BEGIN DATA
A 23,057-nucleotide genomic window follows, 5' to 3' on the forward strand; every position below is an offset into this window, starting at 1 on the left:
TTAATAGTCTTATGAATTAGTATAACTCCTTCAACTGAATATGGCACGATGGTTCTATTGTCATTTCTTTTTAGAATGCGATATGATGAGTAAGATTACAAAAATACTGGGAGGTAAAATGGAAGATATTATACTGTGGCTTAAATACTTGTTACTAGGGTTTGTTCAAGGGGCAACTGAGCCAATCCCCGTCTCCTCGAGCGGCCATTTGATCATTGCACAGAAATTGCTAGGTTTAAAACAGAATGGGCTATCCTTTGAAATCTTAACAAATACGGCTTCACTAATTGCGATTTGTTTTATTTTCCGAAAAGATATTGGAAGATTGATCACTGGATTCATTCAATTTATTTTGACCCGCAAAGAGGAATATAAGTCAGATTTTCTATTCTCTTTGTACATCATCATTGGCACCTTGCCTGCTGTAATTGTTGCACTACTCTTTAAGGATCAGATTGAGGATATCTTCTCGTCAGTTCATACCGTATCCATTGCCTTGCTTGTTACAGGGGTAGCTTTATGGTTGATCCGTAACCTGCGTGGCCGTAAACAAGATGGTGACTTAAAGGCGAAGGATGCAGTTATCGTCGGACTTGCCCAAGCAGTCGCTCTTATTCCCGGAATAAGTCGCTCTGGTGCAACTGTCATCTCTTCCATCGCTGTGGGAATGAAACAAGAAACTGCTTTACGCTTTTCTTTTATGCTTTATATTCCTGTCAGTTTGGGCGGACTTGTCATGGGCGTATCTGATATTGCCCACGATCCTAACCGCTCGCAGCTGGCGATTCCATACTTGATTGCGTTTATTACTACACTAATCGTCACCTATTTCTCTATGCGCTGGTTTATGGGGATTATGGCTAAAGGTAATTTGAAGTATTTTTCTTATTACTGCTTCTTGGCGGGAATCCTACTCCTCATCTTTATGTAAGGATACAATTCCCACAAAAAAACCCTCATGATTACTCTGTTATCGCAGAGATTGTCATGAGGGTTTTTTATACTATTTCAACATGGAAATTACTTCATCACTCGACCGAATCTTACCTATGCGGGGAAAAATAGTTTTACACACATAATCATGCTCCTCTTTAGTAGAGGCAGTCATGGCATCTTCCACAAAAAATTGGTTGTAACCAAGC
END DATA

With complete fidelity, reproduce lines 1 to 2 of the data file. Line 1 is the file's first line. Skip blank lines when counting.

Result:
A 23,057-nucleotide genomic window follows, 5' to 3' on the forward strand; every position below is an offset into this window, starting at 1 on the left:
TTAATAGTCTTATGAATTAGTATAACTCCTTCAACTGAATATGGCACGATGGTTCTATTGTCATTTCTTTTTAGAATGCGATATGATGAGTAAGATTACAAAAATACTGGGAGGTAAAATGGAAGATATTATACTGTGGCTTAAATACTTGTTACTAGGGTTTGTTCAAGGGGCAACTGAGCCAATCCCCGTCTCCTCGAGCGGCCATTTGATCATTGCACAGAAATTGCTAGGTTTAAAACAGAATGGGCTATCCTTTGAAATCTTAACAAATACGGCTTCACTAATTGCGATTTGTTTTATTTTCCGAAAAGATATTGGAAGATTGATCACTGGATTCATTCAATTTATTTTGACCCGCAAAGAGGAATATAAGTCAGATTTTCTATTCTCTTTGTACATCATCATTGGCACCTTGCCTGCTGTAATTGTTGCACTACTCTTTAAGGATCAGATTGAGGATATCTTCTCGTCAGTTCATACCGTATCCATTGCCTTGCTTGTTACAGGGGTAGCTTTATGGTTGATCCGTAACCTGCGTGGCCGTAAACAAGATGGTGACTTAAAGGCGAAGGATGCAGTTATCGTCGGACTTGCCCAAGCAGTCGCTCTTATTCCCGGAATAAGTCGCTCTGGTGCAACTGTCATCTCTTCCATCGCTGTGGGAATGAAACAAGAAACTGCTTTACGCTTTTCTTTTATGCTTTATATTCCTGTCAGTTTGGGCGGACTTGTCATGGGCGTATCTGATATTGCCCACGATCCTAACCGCTCGCAGCTGGCGATTCCATACTTGATTGCGTTTATTACTACACTAATCGTCACCTATTTCTCTATGCGCTGGTTTATGGGGATTATGGCTAAAGGTAATTTGAAGTATTTTTCTTATTACTGCTTCTTGGCGGGAATCCTACTCCTCATCTTTATGTAAGGATACAATTCCCACAAAAAAACCCTCATGATTACTCTGTTATCGCAGAGATTGTCATGAGGGTTTTTTATACTATTTCAACATGGAAATTACTTCATCACTCGACCGAATCTTACCTATGCGGGGAAAAATAGTTTTACACACATAATCATGCTCCTCTTTAGTAGAGGCAGTCATGGCATCTTCCACAAAAAATTGGTTGTAACCAAGC